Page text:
I was very happy with the US election result, not just because Barack Obama was re-elected — though that too, but because the result vindicated people like Nate Silver. Silver and others like him predicted the election result very accurately, based on a detailed reading of polls and ‘fundamentals’ data. And according to them, the contours of the election remained pretty constant throughout the year. But they were pilloried by pundits and bloviators who saw gamechangers and momentums every week. As a ‘facts and figures’ guy, I was firmly in Mr Silver’s camp, and I am glad that he won.
Yes, if it’s not obvious, I try to be as much about facts and figures as possible. This doesn’t mean my analysis is free of judgment or bias — not only is that impossible, but also, hopefully, the readers care about my opinion. But I feel strongly that those opinions should be based on something solid. In economic analysis, that means looking at the data. In the realm of politics, that means looking at what the players publicly promise or do.
I don’t have access to the corridors of power. Nor do I know the high and the mighty. So I cannot rely on the inside story from anyone, or base my analysis on the atmospherics. But most of the time, the detachment actually helps with the analysis. For example, back in January 2010, when most people were either ecstatic or apoplectic about the Bangladeshi Prime Minister trip to India, I parsed the Indo-Bangla joint communique and decided to ignore the hype.
I’ll let the reader judge how my analysis of Hasina Wajed’s India trip played out. Instead, let me talk about Khaleda Zia’s India trip. For those of you affected by the Hurricane Sandy or too busy following the US election, Bangladesh’s leader of the opposition visited India between 27 October and 3 November. The trip has got the Bangladeshi chattering classes talking. For a big picture analysis of what it means for our politics, I refer you to Zafar Sobhan, with whom I fully agree on this occasion. In a personal correspondence, he adds:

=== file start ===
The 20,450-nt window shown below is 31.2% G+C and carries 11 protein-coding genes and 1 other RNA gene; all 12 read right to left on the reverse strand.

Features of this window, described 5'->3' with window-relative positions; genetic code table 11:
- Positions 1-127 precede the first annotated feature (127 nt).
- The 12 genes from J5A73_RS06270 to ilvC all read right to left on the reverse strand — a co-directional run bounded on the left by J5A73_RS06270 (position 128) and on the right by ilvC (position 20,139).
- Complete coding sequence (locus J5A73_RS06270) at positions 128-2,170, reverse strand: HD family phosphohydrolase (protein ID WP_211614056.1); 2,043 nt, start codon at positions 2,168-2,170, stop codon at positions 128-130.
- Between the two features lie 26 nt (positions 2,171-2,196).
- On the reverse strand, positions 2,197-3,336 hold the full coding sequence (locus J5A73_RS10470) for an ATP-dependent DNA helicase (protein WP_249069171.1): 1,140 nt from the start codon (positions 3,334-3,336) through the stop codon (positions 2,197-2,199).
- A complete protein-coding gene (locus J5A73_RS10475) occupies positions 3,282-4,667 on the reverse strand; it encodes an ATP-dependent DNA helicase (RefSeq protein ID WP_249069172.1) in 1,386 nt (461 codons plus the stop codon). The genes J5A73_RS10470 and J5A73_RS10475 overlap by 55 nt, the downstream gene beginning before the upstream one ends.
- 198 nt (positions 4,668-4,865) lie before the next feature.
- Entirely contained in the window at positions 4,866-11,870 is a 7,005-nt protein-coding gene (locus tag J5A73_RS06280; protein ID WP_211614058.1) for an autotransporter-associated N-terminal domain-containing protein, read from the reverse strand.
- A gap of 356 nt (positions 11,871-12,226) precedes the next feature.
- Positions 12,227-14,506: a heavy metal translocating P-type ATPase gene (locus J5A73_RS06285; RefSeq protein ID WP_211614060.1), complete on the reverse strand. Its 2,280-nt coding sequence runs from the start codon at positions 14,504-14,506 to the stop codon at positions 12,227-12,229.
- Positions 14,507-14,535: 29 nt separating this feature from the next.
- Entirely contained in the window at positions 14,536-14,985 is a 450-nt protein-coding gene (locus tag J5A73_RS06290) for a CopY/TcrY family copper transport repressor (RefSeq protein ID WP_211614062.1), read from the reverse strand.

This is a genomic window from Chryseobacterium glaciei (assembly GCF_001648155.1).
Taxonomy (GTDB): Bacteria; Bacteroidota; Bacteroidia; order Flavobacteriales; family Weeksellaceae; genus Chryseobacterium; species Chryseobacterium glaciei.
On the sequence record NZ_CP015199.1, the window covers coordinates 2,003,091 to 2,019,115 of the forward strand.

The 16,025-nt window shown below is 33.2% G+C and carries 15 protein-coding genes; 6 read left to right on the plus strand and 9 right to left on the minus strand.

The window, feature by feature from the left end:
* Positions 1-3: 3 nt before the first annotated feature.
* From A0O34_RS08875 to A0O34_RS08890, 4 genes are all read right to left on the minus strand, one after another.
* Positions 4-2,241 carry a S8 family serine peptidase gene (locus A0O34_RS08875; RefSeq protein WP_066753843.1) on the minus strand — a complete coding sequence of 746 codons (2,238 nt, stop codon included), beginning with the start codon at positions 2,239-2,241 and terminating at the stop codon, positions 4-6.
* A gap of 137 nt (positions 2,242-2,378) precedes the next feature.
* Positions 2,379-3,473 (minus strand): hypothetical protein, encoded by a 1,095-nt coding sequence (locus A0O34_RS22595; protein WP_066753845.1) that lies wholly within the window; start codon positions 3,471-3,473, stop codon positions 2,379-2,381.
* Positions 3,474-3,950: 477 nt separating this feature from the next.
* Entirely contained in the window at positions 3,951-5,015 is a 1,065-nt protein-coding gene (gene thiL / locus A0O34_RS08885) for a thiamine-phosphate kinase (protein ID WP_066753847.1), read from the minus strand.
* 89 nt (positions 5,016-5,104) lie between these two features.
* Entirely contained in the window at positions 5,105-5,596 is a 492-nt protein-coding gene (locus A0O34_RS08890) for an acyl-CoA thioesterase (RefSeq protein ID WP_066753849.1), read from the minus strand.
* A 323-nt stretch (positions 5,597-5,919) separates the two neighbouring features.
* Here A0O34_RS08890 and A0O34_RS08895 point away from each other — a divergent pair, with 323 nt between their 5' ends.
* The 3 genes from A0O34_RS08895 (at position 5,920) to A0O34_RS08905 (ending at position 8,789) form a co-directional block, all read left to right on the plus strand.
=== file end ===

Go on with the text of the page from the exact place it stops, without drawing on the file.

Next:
I’ve said it before, and I’ll say it again: I don’t think India’s support for this government is that deep. If push comes to shove, they won’t bail them out, and perhaps that is all that BNP can ask for.
Okay, all that is good, but what about the fact-based analysis, you ask? Well, it’s a bit hard because opposition politicians don’t get to write communiques. But turns out, we can still analyse BNP’s India policy by parsing some publicly available documents.
To compensate for the recent hiatus — caused by microcosmic organisms with evil side effects — a double edition of trashes collected by the senses. Normal ramblings should begin soon.
Last year, I posted Rumi bhai’s video of Amar Shonar Bangla sung during the opening match of the Cricket World Cup. I thought the tone-deaf singing perfectly captured the instinctive attachment with the song that most Bangladeshis feel. But quite a few thought the beautiful song was ‘mis-represented’. Thankfully, no one has taken me to the courts over this.
Just to be on the safe side, let me begin this year’s Independence Day post with a more harmonic rendition.
It is a beautiful song. Nothing I say over the fold will remotely match what you’ve just heard. So feel free to ignore the rest of the post — honestly, I won’t mind.
The last post on this topic is now the most popular in this blog, showing how much people care about this issue. This post covers various aspects of the issue that seems to come up again and again in discussions. Some of it is going to challenge popular perceptions. Others repeat of what I’ve already said in this blog and UV.
Details over the fold.
Prominent Bangla blogger Himu has started a campaign to boycott Indian products on 1 March to protest BSF atrocities. I have no idea how the campaign is faring in the ‘real world’, but in my (limited) observation of the cyberspace — blogs and facebook — the idea definitely resonates with most Bangladeshis.
I personally wish the campaign success. If nothing else, it will be a worthwhile symbolic act. And symbols are important.
The thing is, I am not sure boycotting Indian products will have much more benefit beyond symbolism. In fact, if this is actually successful, the result will probably be more harm than good. That doesn’t, however, mean there is no place for civic activism. There is. And people like Himu can play a big role in leading that activism beyond symbols.